`A,B,C,D,E` State-space matrices. `A` — State matrix A. Square real- or complex-valued matrix with as many rows as states.`B` — Input-to-state matrix B. Real- or complex-valued matrix with as many rows as states and as many columns as inputs.`C` — State-to-output matrix C. Real- or complex-valued matrix with as many rows as outputs and as many columns as states.`D` — Feedthrough matrix D. Real- or complex-valued matrix with as many rows as outputs and as many columns as inputs.`E` — E matrix for implicit (descriptor) state-space models. By default ```e = []```, meaning that the state equation is explicit. To specify an implicit state equation E dx/dt = Ax + Bu, set this property to a square matrix of the same size as `A`. See `dss` for more information about creating descriptor state-space models. `Scaled` Logical value indicating whether scaling is enabled or disabled. When `Scaled = 0` (false), most numerical algorithms acting on the state-space model automatically rescale the state vector to improve numerical accuracy. You can disable such auto-scaling by setting `Scaled = 1` (true). For more information about scaling, see `prescale`. Default: 0 (false) `StateName` State names, specified as one of the following: Character vector — For first-order models, for example, `'velocity'`.Cell array of character vectors — For models with two or more states`''` — For unnamed states. Default: `''` for all states `StateUnit` State units, specified as one of the following: Character vector — For first-order models, for example, `'velocity'`Cell array of character vectors — For models with two or more states`''` — For states without specified units Use `StateUnit` to keep track of the units each state is expressed in. `StateUnit` has no effect on system behavior. Default: `''` for all states `InternalDelay` Vector storing internal delays. Internal delays arise, for example, when closing feedback loops on systems with delays, or when connecting delayed systems in series or parallel. For more information about internal delays, see Closing Feedback Loops with Time Delays. For continuous-time models, internal delays are expressed in the time unit specified by the `TimeUnit` property of the model. For discrete-time models, internal delays are expressed as integer multiples of the sample time `Ts`. For example, `InternalDelay = 3` means a delay of three sampling periods. You can modify the values of internal delays. However, the number of entries in `sys.InternalDelay` cannot change, because it is a structural property of the model. `InputDelay` Input delay for each input channel, specified as a scalar value or numeric vector. For continuous-time systems, specify input delays in the time unit stored in the `TimeUnit` property. For discrete-time systems, specify input delays in integer multiples of the sample time `Ts`. For example, ```InputDelay = 3``` means a delay of three sample times. For a system with `Nu` inputs, set `InputDelay` to an `Nu`-by-1 vector. Each entry of this vector is a numerical value that represents the input delay for the corresponding input channel. You can also set `InputDelay` to a scalar value to apply the same delay to all channels. Default: 0 `OutputDelay` Output delays. `OutputDelay` is a numeric vector specifying a time delay for each output channel. For continuous-time systems, specify output delays in the time unit stored in the `TimeUnit` property. For discrete-time systems, specify output delays in integer multiples of the sample time `Ts`. For example, ```OutputDelay = 3``` means a delay of three sampling periods. For a system with `Ny` outputs, set `OutputDelay` to an `Ny`-by-1 vector, where each entry is a numerical value representing the output delay for the corresponding output channel. You can also set `OutputDelay` to a scalar value to apply the same delay to all channels. Default: 0 for all output channels `Ts` Sample time. For continuous-time models, `Ts = 0`. For discrete-time models, `Ts` is a positive scalar representing the sampling period. This value is expressed in the unit specified by the `TimeUnit` property of the model. To denote a discrete-time model with unspecified sample time, set ```Ts = -1```. Changing this property does not discretize or resample the model. Use `c2d` and `d2c` to convert between continuous- and discrete-time representations. Use `d2d` to change the sample time of a discrete-time system. Default: `0` (continuous time) `TimeUnit` Units for the time variable, the sample time `Ts`, and any time delays in the model, specified as one of the following values:`'nanoseconds'``'microseconds'``'milliseconds'``'seconds'` `'minutes'``'hours'``'days'``'weeks'``'months'``'years'` Changing this property has no effect on other properties, and therefore changes the overall system behavior. Use `chgTimeUnit` to convert between time units without modifying system behavior. Default: `'seconds'` `InputName` Input channel names, specified as one of the following: Character vector — For single-input models, for example, `'controls'`.Cell array of character vectors — For multi-input models. Alternatively, use automatic vector expansion to assign input names for multi-input models. For example, if `sys` is a two-input model, enter: `sys.InputName = 'controls';` The input names automatically expand to `{'controls(1)';'controls(2)'}`. You can use the shorthand notation `u` to refer to the `InputName` property. For example, `sys.u` is equivalent to `sys.InputName`. Input channel names have several uses, including: Identifying channels on model display and plotsExtracting subsystems of MIMO systemsSpecifying connection points when interconnecting models Default: `''` for all input channels `InputUnit` Input channel units, specified as one of the following: Character vector — For single-input models, for example, `'seconds'`.Cell array of character vectors — For multi-input models. Use `InputUnit` to keep track of input signal units. `InputUnit` has no effect on system behavior. Default: `''` for all input channels `InputGroup` Input channel groups. The `InputGroup` property lets you assign the input channels of MIMO systems into groups and refer to each group by name. Specify input groups as a structure. In this structure, field names are the group names, and field values are the input channels belonging to each group. For example: ```sys.InputGroup.controls = [1 2]; sys.InputGroup.noise = [3 5];``` creates input groups named `controls` and `noise` that include input channels 1, 2 and 3, 5, respectively. You can then extract the subsystem from the `controls` inputs to all outputs using: `sys(:,'controls')` Default: Struct with no fields `OutputName` Output channel names, specified as one of the following: Character vector — For single-output models. For example, `'measurements'`.Cell array of character vectors — For multi-output models. Alternatively, use automatic vector expansion to assign output names for multi-output models. For example, if `sys` is a two-output model, enter: `sys.OutputName = 'measurements';` The output names automatically expand to `{'measurements(1)';'measurements(2)'}`. You can use the shorthand notation `y` to refer to the `OutputName` property. For example, `sys.y` is equivalent to `sys.OutputName`. Output channel names have several uses, including: Identifying channels on model display and plotsExtracting subsystems of MIMO systemsSpecifying connection points when interconnecting models Default: `''` for all output channels `OutputUnit` Output channel units, specified as one of the following: Character vector — For single-output models. For example, `'seconds'`.Cell array of character vectors — For multi-output models. Use `OutputUnit` to keep track of output signal units. `OutputUnit` has no effect on system behavior. Default: `''` for all output channels `OutputGroup` Output channel groups. The `OutputGroup` property lets you assign the output channels of MIMO systems into groups and refer to each group by name. Specify output groups as a structure. In this structure, field names are the group names, and field values are the output channels belonging to each group. For example: ```sys.OutputGroup.temperature = ; sys.InputGroup.measurement = [3 5];``` creates output groups named `temperature` and `measurement` that include output channels 1, and 3, 5, respectively. You can then extract the subsystem from all inputs to the `measurement` outputs using: `sys('measurement',:)` Default: Struct with no fields `Name` System name, specified as a character vector. For example, `'system_1'`. Default: `''` `Notes` Any text that you want to associate with the system, stored as a string or a cell array of character vectors. The property stores whichever data type you provide. For instance, if `sys1` and `sys2` are dynamic system models, you can set their `Notes` properties as follows: ```sys1.Notes = "sys1 has a string."; sys2.Notes = 'sys2 has a character vector.'; sys1.Notes sys2.Notes``` ```ans = "sys1 has a string." ans = 'sys2 has a character vector.' ``` Default: `[0×1 string]` `UserData` Any type of data you want to associate with system, specified as any MATLAB® data type. Default: `[]` `SamplingGrid` Sampling grid for model arrays, specified as a data structure. For model arrays that are derived by sampling one or more independent variables, this property tracks the variable values associated with each model in the array. This information appears when you display or plot the model array. Use this information to trace results back to the independent variables. Set the field names of the data structure to the names of the sampling variables. Set the field values to the sampled variable values associated with each model in the array. All sampling variables should be numeric and scalar valued, and all arrays of sampled values should match the dimensions of the model array. For example, suppose you create a 11-by-1 array of linear models, `sysarr`, by taking snapshots of a linear time-varying system at times `t = 0:10`. The following code stores the time samples with the linear models. ` sysarr.SamplingGrid = struct('time',0:10)` Similarly, suppose you create a 6-by-9 model array, `M`, by independently sampling two variables, `zeta` and `w`. The following code attaches the `(zeta,w)` values to `M`. ```[zeta,w] = ndgrid(<6 values of zeta>,<9 values of w>) M.SamplingGrid = struct('zeta',zeta,'w',w)``` When you display `M`, each entry in the array includes the corresponding `zeta` and `w` values. `M` ```M(:,:,1,1) [zeta=0.3, w=5] = 25 -------------- s^2 + 3 s + 25 M(:,:,2,1) [zeta=0.35, w=5] = 25 ---------------- s^2 + 3.5 s + 25 ...``` For model arrays generated by linearizing a Simulink® model at multiple parameter values or operating points, the software populates `SamplingGrid` automatically with the variable values that correspond to each entry in the array. For example, the Simulink Control Design™ commands `linearize` and `slLinearizer` populate `SamplingGrid` in this way. Default: `[]`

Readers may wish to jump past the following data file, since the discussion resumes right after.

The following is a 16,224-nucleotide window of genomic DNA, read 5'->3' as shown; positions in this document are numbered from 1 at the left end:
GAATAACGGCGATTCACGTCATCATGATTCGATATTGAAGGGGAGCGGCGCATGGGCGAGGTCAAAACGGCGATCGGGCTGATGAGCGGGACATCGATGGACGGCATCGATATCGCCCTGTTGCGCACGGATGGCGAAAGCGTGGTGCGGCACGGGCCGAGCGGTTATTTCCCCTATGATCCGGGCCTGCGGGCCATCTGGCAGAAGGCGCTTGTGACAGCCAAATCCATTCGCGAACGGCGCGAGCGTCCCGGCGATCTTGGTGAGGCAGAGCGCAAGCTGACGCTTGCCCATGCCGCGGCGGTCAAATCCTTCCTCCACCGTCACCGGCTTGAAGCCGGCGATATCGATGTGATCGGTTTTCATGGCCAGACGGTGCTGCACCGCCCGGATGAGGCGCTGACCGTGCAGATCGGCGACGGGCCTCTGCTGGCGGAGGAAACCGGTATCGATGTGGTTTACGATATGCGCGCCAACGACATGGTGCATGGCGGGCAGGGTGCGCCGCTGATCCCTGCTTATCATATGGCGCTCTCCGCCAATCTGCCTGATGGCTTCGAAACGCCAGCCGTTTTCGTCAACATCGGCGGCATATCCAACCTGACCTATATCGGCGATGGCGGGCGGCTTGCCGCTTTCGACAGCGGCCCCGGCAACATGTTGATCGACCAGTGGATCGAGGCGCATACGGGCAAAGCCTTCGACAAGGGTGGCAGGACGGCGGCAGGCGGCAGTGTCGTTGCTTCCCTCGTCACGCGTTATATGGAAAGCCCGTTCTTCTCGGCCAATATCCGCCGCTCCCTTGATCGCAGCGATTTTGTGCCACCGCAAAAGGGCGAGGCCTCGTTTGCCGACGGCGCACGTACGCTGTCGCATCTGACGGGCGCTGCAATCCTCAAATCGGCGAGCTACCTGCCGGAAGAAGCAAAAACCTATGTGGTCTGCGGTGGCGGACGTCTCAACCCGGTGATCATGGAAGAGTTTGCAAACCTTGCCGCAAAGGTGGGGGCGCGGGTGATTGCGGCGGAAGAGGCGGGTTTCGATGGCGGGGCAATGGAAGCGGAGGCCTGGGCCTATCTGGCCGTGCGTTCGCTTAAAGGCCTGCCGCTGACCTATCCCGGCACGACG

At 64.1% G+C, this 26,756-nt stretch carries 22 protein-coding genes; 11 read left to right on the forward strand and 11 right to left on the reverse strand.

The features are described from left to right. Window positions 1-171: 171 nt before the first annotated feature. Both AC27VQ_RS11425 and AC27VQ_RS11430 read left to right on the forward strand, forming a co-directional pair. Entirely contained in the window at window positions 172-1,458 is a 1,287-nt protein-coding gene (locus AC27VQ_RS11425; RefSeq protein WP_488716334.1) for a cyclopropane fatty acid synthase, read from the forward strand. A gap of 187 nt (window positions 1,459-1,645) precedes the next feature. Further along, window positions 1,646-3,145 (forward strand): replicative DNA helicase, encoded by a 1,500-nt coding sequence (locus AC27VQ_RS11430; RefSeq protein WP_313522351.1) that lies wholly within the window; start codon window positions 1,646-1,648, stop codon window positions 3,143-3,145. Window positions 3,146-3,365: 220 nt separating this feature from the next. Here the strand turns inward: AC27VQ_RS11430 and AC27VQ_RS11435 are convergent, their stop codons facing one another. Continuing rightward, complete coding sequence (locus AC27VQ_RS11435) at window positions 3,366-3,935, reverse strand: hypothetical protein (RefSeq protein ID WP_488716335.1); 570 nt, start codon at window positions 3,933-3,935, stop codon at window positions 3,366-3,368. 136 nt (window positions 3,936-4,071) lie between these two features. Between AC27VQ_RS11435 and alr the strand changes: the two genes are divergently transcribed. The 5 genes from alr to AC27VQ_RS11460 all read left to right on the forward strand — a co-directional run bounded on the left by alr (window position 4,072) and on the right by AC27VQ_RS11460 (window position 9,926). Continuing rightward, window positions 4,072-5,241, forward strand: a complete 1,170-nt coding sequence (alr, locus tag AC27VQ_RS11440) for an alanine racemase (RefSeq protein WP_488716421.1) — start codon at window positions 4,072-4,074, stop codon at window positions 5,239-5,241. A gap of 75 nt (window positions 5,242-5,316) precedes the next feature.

## Examples